Bloomingdale, located just east of LeDroit Park, originally was outside the 1872 L’Enfant plan for development. At the time, the land was home to a variety of light industry, orchards, and large country estates. Following development as a train yard and transportation routes, speculative residential planners grew the neighborhood into the residential area it is today.
Most of the homes in Bloomingdale are single family, brick Victorian dwellings built around 1900. Developer Harry Wardman introduced a Victorian style of building known as Richardson Romanesque, featuring floral and vine carvings in the stone surrounding doorways and windows. Many of the Bloomingdale homes retain their original details as well as carriage houses, some of which have been converted into dwellings.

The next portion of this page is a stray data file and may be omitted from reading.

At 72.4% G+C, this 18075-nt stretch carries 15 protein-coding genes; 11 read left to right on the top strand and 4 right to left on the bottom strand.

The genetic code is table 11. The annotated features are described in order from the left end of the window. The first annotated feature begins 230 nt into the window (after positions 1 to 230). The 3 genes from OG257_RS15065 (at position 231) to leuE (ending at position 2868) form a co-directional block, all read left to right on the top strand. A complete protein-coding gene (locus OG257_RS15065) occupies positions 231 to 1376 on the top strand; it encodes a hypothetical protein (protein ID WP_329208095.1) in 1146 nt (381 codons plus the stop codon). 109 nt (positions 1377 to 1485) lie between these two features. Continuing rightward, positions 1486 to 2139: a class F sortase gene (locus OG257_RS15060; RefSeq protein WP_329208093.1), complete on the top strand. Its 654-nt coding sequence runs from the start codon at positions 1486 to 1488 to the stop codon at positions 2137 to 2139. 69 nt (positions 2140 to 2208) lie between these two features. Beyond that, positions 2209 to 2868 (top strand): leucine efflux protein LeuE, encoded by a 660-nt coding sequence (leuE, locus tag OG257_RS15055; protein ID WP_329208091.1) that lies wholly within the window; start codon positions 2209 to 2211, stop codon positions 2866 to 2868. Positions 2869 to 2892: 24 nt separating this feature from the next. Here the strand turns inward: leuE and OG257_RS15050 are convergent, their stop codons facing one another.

The neighborhood, located at the foot of hills in a low-lying area, is within three miles north of the US Capitol building and just minutes from downtown D.C. Although primarily residential, Bloomingdale harbors a modest commercial center featuring restaurants, bars, and food markets. Known for its sense of community and quiet streets, Bloomingdale also boasts the community managed and owned green space, Crispus Attucks Park.